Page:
Many of the unaccompanied minors are housed in overcrowded and unhygienic immigration centres, with no training, language lesson or education made available to them.

Some of these centres have been described as ‘punishment places’, with conditions so bad that some minors have developed addictions to tranquillising drugs such as Rivotril or Diazepam.

Almost 16,000 migrants arrived to Canaries on clandestine boats called pateras in the first four months of 2024, further worsening the situation for the islands’ local governments, which were already overstretched with the resources available.

The smallest and least populated of the archipelago’s islands – El Hierro – received more migrants than it has inhabitants in 2023.

The national government wants to arrange the transfer and care of 347 minors in total, though the Canary Islands needs to relocate as many as 3,000.

The agreed relocations will be distributed as follows: 31 sent to Catalonia; 30 to Madrid, Andalusia and Extremadura; 29 to Cantabria; 26 to Galicia; 24 to Asturias; 23 to the Valencian Community; 21 to Castilla y León​​; 20 to Castile-La Mancha; 18 to the Basque Country; 16 to Murcia; 15 to Navarre; 10 to the Balearic Islands; and 4 to La Rioja.

The PP governs in several of these regions, five of which in coalition with Vox, which means 209 migrant minors would be sent to right-wing controlled regions of Spain under the proposals. The PP leadership has accepted the proposal. This has infuriated Vox, which has now threatened to pull out of the regional governments.

‘Breaking’ regional coalitions

The decision of the PP’s regional bosses to accept the migrant minors, something the Spanish press suggests was agreed after pressure from the national leadership, has pushed their relationship with Vox to the limit.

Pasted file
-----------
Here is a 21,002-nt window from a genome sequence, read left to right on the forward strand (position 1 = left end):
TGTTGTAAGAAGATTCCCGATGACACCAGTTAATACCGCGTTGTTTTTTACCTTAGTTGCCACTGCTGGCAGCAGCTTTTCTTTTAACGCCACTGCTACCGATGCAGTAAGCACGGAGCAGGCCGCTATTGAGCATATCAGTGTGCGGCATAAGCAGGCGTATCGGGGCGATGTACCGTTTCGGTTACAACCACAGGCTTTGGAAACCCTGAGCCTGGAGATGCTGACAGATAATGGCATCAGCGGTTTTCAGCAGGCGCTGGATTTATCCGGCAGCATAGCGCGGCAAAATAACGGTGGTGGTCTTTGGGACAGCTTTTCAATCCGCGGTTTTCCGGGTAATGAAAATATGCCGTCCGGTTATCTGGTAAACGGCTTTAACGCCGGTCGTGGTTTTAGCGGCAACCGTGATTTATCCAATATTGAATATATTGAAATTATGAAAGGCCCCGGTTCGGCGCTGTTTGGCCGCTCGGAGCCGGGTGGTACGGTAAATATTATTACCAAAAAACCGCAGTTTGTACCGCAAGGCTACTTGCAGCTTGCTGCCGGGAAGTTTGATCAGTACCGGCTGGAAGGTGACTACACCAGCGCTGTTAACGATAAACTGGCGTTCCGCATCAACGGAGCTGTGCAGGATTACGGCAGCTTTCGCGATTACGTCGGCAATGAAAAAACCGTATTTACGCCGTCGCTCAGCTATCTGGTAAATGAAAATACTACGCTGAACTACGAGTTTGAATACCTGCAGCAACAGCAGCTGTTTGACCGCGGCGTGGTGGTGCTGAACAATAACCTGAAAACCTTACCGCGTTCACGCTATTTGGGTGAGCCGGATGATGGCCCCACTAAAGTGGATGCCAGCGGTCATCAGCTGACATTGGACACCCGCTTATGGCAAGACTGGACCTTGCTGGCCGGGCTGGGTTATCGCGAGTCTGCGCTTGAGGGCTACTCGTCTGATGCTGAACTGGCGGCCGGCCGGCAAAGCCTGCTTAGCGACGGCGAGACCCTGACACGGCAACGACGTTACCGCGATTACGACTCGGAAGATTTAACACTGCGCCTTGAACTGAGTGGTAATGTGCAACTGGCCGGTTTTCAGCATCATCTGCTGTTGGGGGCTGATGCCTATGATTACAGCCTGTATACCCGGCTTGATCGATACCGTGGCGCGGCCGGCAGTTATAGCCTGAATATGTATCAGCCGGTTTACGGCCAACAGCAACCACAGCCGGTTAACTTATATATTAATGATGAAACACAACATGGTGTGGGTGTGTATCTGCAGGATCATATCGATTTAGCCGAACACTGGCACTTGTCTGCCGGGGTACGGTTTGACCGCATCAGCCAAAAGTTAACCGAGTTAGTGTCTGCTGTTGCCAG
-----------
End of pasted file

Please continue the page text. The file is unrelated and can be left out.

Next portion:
Vox leader Santiago Abascal released a statement in response to the proposals in which it accused PP leader Alberto Núñez Feijóo of having “broken the PP-Vox governments” and announced that the party will decide “the next steps” to take in an urgent party meeting.

Sources in several PP coalitions have told Spanish daily El País that there’s now a real risk of a break-up of regional governments.

Feijóo, for his part, has stated that the decision to accept minors in “solidarity” with the Canary Islands is a moral duty. “You cannot threaten anyone for doing their duty and we are going to do our duty,” he said.

READ ALSO: Spanish minister urges EU to ‘deepen’ ties to tackle migration roots

However the outspoken Vox vice-president of Castilla y León, Juan García-Gallardo, has made clear his willingness to leave government if the PP goes ahead with the relocation of immigrant minors.

“It is being said that in order to show solidarity with the Canary Islands we have to contribute to the distribution of all these supposed minors throughout Spain, but the reality is that if it is concluded, if this distribution is carried out,” García-Gallardo said, “the message we are sending to the mafias is that the Spanish border is a joke and that the Spanish border is useless”.

PP sources have accused Vox of potentially breaking the coalition governments, but a Vox statement made clear the far-right party sees Feijóo as the one who “has arbitrarily and self-interestedly broken a relationship of loyalty and collaboration” between the two parties.

It is unclear what it would mean for the regional governments if Vox were to pull out, or if it would be one, several, or all the regions where the right governs in coalition.

However, by shifting responsibility onto the PP’s national leadership rather than the regional ‘barons’, Abascal has left the door open for Vox to maintain its regional coalition agreements while breaking with national leadership.